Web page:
April 2006 in Bangkok, Part II

After Part I

April 13-19, 2006

Thursday, April 13, 2006 (Pre-journal)

Another scene from Ana's Hua Hin visit:


Thursday, April 13, 2006 (First Full Day of Songkran)

For the next three days moving bands of pick-up trucks will roam the streets of Bangkok soaking everyone in their wake. The bed of each truck is crammed with at least a half dozen to ... in some cases ... more than a score of nubile girls and testosterone-charged boys each heavily armed with long range water rifles and buckets of water. Those underage street fighters without wheels shoot their water from the curb, with a little help from their parents. No one is safe.

But, it is all great fun.


Meanwhile the candidates for the April 23rd (runoff) election again flood the sidewalks of Bangkok with tens of thousands of redundant posters. No one is safe.

Not fun at all.


PS: The answer to yesterday's dinner question:


Friday, April 14, 2006 (Good Friday) (Pre-Journal)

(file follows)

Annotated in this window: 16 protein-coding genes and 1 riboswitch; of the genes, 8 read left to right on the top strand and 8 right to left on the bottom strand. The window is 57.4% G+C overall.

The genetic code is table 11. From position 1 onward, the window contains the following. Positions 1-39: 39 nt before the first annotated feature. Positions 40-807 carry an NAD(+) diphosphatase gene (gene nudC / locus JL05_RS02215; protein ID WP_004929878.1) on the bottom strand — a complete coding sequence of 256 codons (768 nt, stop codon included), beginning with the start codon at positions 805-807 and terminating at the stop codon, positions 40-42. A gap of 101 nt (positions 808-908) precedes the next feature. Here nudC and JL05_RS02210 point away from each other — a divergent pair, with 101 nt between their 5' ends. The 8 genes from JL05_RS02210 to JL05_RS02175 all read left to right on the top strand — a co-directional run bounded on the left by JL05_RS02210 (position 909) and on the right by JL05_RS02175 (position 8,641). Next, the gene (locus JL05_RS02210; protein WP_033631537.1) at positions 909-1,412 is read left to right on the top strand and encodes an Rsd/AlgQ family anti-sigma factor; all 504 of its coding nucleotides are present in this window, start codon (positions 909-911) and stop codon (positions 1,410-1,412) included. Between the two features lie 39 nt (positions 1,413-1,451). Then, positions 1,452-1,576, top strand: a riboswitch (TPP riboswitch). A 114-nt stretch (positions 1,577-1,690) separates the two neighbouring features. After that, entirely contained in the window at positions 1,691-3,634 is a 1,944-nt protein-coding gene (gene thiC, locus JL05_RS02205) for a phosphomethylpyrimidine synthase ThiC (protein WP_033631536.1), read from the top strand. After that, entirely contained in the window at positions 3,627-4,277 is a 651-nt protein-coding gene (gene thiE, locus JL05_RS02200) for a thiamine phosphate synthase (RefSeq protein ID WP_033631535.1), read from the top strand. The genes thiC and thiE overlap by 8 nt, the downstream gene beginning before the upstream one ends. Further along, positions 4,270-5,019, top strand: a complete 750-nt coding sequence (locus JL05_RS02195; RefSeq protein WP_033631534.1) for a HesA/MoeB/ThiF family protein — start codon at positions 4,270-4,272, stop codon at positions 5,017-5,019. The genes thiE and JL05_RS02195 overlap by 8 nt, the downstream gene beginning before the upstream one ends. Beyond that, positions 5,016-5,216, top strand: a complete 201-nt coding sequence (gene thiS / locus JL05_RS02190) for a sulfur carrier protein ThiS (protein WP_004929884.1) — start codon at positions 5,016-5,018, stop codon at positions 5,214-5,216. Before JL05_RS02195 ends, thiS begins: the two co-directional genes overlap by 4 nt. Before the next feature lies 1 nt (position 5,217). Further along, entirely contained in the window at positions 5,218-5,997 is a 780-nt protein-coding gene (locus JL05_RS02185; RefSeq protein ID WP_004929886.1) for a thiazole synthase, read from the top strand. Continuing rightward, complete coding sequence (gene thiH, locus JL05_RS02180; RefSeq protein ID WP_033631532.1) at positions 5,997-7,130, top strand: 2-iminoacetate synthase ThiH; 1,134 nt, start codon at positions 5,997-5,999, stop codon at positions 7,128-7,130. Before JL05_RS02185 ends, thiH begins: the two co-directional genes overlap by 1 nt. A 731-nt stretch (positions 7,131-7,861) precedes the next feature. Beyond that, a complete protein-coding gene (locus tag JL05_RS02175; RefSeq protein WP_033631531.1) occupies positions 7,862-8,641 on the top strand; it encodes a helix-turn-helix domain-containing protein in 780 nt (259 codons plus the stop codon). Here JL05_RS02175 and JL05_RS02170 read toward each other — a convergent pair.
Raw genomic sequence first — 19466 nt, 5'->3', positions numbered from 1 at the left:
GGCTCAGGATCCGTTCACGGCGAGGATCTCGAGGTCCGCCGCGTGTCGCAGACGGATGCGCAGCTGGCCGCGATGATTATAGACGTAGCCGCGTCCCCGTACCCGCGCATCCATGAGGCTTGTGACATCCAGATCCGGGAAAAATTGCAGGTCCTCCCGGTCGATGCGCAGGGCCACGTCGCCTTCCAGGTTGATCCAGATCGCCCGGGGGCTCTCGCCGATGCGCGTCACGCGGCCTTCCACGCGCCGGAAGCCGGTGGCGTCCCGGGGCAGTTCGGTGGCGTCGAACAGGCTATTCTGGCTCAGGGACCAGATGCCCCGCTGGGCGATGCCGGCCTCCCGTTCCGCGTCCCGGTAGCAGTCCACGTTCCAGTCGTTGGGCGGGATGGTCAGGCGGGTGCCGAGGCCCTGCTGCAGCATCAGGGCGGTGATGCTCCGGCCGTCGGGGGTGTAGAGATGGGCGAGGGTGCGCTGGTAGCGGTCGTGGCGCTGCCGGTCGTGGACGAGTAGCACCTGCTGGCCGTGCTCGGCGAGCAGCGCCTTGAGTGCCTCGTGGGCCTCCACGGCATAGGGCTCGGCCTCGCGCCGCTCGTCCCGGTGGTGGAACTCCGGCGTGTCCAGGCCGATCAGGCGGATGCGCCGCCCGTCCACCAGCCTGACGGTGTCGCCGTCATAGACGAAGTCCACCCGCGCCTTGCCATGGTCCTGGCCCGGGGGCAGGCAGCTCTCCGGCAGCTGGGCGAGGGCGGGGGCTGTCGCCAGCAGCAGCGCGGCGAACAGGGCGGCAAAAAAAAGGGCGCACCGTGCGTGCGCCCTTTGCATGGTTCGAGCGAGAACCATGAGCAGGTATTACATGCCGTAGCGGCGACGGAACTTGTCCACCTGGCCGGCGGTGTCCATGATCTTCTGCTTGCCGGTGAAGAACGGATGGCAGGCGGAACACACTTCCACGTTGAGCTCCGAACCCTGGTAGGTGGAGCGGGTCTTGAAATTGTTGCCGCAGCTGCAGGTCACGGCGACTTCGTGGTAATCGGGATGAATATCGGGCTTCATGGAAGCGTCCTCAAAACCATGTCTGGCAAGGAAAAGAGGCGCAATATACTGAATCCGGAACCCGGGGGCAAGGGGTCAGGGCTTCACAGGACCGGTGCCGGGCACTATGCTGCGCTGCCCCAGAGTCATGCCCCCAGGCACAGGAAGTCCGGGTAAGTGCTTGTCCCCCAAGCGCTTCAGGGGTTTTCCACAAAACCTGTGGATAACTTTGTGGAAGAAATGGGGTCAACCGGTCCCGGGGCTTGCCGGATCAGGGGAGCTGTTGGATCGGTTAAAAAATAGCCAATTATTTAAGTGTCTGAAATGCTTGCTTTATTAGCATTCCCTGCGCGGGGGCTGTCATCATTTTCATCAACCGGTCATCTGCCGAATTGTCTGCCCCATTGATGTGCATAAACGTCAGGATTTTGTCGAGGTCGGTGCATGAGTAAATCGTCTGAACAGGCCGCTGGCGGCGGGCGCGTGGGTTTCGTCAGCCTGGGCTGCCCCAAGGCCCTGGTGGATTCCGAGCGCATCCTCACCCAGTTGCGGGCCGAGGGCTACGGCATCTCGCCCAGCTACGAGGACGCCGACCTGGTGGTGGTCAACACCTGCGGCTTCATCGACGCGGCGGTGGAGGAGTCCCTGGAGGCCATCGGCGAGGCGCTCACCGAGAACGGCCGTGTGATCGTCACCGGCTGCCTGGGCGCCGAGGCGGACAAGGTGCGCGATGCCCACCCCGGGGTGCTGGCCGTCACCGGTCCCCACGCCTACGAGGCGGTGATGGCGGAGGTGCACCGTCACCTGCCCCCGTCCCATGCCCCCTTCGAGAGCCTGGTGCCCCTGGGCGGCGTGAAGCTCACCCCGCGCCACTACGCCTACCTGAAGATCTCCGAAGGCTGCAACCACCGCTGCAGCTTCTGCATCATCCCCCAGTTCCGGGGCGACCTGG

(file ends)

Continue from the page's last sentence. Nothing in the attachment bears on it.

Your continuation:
Friday, April 14, 2006 (Second Day of Songkran and Good Friday)

For sure, Songkran is a lot more fun than Good Friday. Where would you rather be: riding in the back of a pick-up with a lot of wet T-shirt girls (*) or sitting in a pew hearing about how Jesus suffered on the cross? (**)


(*) But, doesn't the one with orange hair looks like a cross dresser?

(**) Though the recently revealed Judas gospels now suggest that Christ was a terribly disturbed 'suicide-crucifixer'1 who essentially hired a hit man for 30 pieces of silver to have himself whacked in public.


1 Hey, He took two other 'crucifixees' with him. But, it was His cross that got central play.


PS: Reader L. Q. from Malta writes: "Alf, do you mean like that rapper Marvin who on one of the recent Soprano episodes paid Bobby $7,000 to get himself shot in the ass?"

Yes!


PPS: Julie had dinner with us at Next2 in the Shangri-La. After dinner it took us almost two hours to drive her home as Silom Road was blocked with Songkran celebrants (drinkers).